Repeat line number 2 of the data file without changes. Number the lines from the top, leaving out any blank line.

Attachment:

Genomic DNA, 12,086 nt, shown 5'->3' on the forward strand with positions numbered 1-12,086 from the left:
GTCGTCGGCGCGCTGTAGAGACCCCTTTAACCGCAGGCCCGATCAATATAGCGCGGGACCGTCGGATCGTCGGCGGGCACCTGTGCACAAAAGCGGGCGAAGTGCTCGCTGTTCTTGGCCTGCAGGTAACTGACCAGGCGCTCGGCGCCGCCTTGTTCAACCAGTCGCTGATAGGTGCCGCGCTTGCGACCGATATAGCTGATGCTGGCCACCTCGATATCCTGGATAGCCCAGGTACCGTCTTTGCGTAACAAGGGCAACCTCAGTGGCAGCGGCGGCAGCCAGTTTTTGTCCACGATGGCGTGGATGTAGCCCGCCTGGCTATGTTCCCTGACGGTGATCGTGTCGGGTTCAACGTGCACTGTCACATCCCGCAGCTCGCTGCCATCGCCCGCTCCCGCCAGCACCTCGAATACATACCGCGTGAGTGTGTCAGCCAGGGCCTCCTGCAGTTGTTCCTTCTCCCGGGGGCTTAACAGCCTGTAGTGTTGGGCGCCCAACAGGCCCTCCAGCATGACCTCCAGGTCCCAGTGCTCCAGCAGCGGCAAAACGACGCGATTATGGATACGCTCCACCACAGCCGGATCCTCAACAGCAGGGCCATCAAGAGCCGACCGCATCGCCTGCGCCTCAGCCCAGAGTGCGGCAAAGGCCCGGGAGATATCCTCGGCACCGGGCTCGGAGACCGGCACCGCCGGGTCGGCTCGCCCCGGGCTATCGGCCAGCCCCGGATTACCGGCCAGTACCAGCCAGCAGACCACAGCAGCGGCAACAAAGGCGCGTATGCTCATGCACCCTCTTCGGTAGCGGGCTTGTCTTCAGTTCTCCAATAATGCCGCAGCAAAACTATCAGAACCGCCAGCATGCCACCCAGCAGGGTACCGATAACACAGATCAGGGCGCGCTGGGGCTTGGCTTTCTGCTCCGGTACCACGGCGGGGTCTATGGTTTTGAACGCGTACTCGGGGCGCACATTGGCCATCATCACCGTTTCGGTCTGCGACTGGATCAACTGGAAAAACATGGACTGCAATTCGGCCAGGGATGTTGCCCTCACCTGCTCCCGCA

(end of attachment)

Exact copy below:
GTCGTCGGCGCGCTGTAGAGACCCCTTTAACCGCAGGCCCGATCAATATAGCGCGGGACCGTCGGATCGTCGGCGGGCACCTGTGCACAAAAGCGGGCGAAGTGCTCGCTGTTCTTGGCCTGCAGGTAACTGACCAGGCGCTCGGCGCCGCCTTGTTCAACCAGTCGCTGATAGGTGCCGCGCTTGCGACCGATATAGCTGATGCTGGCCACCTCGATATCCTGGATAGCCCAGGTACCGTCTTTGCGTAACAAGGGCAACCTCAGTGGCAGCGGCGGCAGCCAGTTTTTGTCCACGATGGCGTGGATGTAGCCCGCCTGGCTATGTTCCCTGACGGTGATCGTGTCGGGTTCAACGTGCACTGTCACATCCCGCAGCTCGCTGCCATCGCCCGCTCCCGCCAGCACCTCGAATACATACCGCGTGAGTGTGTCAGCCAGGGCCTCCTGCAGTTGTTCCTTCTCCCGGGGGCTTAACAGCCTGTAGTGTTGGGCGCCCAACAGGCCCTCCAGCATGACCTCCAGGTCCCAGTGCTCCAGCAGCGGCAAAACGACGCGATTATGGATACGCTCCACCACAGCCGGATCCTCAACAGCAGGGCCATCAAGAGCCGACCGCATCGCCTGCGCCTCAGCCCAGAGTGCGGCAAAGGCCCGGGAGATATCCTCGGCACCGGGCTCGGAGACCGGCACCGCCGGGTCGGCTCGCCCCGGGCTATCGGCCAGCCCCGGATTACCGGCCAGTACCAGCCAGCAGACCACAGCAGCGGCAACAAAGGCGCGTATGCTCATGCACCCTCTTCGGTAGCGGGCTTGTCTTCAGTTCTCCAATAATGCCGCAGCAAAACTATCAGAACCGCCAGCATGCCACCCAGCAGGGTACCGATAACACAGATCAGGGCGCGCTGGGGCTTGGCTTTCTGCTCCGGTACCACGGCGGGGTCTATGGTTTTGAACGCGTACTCGGGGCGCACATTGGCCATCATCACCGTTTCGGTCTGCGACTGGATCAACTGGAAAAACATGGACTGCAATTCGGCCAGGGATGTTGCCCTCACCTGCTCCCGCA